Fage Yogurt Brand Makes a Splash Online

Visitors to Wired.com on Tuesday might have noticed cherries exploding on the homepage. The outburst was actually an ad for Fage, a Greek yogurt brand, which has been running a series of print and digital executions since the beginning of this month.

Fage (pronounced “fa-yeh”) has kicked off a campaign in the pages of Vogue and Elle magazines. One ad shows a woman’s necklace exquisitely pressed into a bed of “ridiculously thick yogurt.” “Fashionably low in fat,” the accompanying tagline reads. Three blueberries—dangling as pendants—add a splash of color to the creamy white background.

The Greek yogurt brand isn’t a huge advertiser, having spent less than $4 million on measured media through June of this year, excluding online, per the Nielsen Co. However, Russell Evans, marketing director at Fage, Johnstown, N.Y., said the effort is one of the largest yet for the brand.

In addition to print, Fage is making a splash online. Ads are currently running on sites like The New York Times, Food & Wine and The Huffington Post. They highlight Fage’s two percent split yogurt cups (a side container holds the fruit), and “the newest member of our family: blueberry,” Evans said.

The cherry outburst ad, for instance, is meant to appeal to tech buffs surfing Wired.com. Meanwhile, Foodies searching for recipes on Epicurious.com get the chance to “draw” on a creamy yogurt canvas or drag an oversized cup around with a mouse.

“We wanted it to be something that would fit in and be appropriate for that medium or magazine, but at the same time, it should be fun and engaging,” Evans said of the current ads.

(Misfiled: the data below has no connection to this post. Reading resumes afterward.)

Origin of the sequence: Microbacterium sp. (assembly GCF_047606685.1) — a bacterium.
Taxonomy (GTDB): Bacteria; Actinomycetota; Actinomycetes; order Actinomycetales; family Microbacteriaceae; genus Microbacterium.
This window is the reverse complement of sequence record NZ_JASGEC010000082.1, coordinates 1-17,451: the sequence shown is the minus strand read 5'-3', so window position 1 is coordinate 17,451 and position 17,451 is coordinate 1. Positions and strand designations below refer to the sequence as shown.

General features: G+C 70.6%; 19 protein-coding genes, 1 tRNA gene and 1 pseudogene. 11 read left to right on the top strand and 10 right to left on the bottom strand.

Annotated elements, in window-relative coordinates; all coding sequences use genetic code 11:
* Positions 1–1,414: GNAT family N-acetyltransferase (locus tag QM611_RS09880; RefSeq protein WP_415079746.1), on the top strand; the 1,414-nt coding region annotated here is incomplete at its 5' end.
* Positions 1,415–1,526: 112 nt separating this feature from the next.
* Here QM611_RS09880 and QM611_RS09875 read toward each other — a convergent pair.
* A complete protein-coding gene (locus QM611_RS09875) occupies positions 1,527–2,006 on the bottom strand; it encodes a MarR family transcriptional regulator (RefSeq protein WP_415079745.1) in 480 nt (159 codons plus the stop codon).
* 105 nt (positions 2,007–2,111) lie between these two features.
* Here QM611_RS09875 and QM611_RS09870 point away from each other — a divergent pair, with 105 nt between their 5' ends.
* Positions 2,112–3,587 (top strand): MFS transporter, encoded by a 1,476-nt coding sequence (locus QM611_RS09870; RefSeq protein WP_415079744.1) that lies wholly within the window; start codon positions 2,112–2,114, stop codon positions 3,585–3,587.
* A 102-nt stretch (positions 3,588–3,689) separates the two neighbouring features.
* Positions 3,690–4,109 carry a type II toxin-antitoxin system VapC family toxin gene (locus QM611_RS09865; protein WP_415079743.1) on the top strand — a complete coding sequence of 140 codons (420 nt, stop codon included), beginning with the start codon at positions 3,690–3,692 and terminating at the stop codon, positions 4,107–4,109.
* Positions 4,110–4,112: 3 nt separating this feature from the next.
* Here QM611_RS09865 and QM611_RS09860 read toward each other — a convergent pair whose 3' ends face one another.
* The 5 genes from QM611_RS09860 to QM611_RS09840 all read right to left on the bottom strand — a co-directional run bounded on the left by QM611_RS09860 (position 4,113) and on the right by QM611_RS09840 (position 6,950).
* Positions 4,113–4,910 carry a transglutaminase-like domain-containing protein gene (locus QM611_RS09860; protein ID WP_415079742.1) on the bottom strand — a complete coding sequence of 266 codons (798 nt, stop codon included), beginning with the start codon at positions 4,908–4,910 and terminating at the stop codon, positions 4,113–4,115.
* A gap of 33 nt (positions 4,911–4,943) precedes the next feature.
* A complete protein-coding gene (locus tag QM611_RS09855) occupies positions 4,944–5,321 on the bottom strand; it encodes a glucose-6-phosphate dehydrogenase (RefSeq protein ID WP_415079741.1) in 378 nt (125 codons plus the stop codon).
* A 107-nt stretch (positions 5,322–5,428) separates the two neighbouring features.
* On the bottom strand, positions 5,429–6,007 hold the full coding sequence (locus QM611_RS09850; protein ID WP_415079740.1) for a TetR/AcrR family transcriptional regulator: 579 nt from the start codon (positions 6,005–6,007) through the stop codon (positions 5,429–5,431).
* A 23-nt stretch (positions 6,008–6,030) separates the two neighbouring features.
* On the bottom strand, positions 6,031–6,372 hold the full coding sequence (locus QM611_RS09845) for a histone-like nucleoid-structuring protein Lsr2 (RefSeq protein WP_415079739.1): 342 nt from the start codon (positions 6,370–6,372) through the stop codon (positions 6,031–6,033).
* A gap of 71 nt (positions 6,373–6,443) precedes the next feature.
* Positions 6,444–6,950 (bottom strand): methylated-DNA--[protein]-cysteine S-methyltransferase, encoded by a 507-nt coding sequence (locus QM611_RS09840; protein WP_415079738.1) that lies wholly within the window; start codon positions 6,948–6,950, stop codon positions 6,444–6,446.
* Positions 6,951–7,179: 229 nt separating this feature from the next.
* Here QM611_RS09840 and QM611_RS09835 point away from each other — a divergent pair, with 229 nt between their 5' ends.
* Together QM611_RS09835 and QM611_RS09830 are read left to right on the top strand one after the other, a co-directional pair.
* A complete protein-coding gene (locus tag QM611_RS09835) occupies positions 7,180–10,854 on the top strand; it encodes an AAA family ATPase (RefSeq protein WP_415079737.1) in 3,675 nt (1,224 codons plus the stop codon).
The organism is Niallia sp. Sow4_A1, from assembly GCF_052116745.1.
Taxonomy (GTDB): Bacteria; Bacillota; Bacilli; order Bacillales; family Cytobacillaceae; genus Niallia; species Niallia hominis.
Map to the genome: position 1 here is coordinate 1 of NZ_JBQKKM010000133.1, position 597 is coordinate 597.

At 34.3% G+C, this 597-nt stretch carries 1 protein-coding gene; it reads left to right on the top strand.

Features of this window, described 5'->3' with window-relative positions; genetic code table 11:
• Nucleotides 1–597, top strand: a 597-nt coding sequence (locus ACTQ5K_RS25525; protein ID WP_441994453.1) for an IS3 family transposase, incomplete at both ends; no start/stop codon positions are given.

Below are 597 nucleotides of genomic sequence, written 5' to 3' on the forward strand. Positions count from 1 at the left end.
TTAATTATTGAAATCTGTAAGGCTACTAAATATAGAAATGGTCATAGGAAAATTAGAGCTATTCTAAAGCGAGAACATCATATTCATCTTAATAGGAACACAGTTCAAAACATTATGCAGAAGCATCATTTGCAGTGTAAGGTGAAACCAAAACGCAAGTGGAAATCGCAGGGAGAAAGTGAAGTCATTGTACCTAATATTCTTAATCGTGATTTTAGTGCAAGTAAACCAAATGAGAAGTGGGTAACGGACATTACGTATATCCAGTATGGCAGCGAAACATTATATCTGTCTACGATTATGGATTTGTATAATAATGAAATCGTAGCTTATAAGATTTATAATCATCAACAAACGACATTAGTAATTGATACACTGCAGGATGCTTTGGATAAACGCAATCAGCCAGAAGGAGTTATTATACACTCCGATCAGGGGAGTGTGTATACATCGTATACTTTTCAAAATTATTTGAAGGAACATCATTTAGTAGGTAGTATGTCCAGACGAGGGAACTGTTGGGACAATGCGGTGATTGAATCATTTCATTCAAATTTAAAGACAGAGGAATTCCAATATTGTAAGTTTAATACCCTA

It’s not the first time Fage has tried this technique to catch consumers’ attention. The brand introduced its current tagline, “Ridiculously thick yogurt,” in 2007 with a campaign from Ogilvy & Mather, which featured luxury products (like a Tourneau watch) imprinted in the yogurt.

Fage is one of the largest brands in the growing Greek yogurt category. (Kraft Foods this month introduced its first Greek yogurt under the Athenos brand. Others in the segment include Chobani and Stonyfield Farm’s Oikos Greek yogurt.) Fage, in particular, has been selling extremely well in specialty food stores like Trader Joe’s and Whole Foods, Evans said.

Though women currently make up the bulk of Fage’s customers, the brand is hoping to reach a wider audience—both yogurt and non-yogurt eaters. “Our product is really for people who enjoy good food and guiltless pleasures,” said Evans. “Fage gives them that everyday pleasure, that daily [permissible] indulgence.”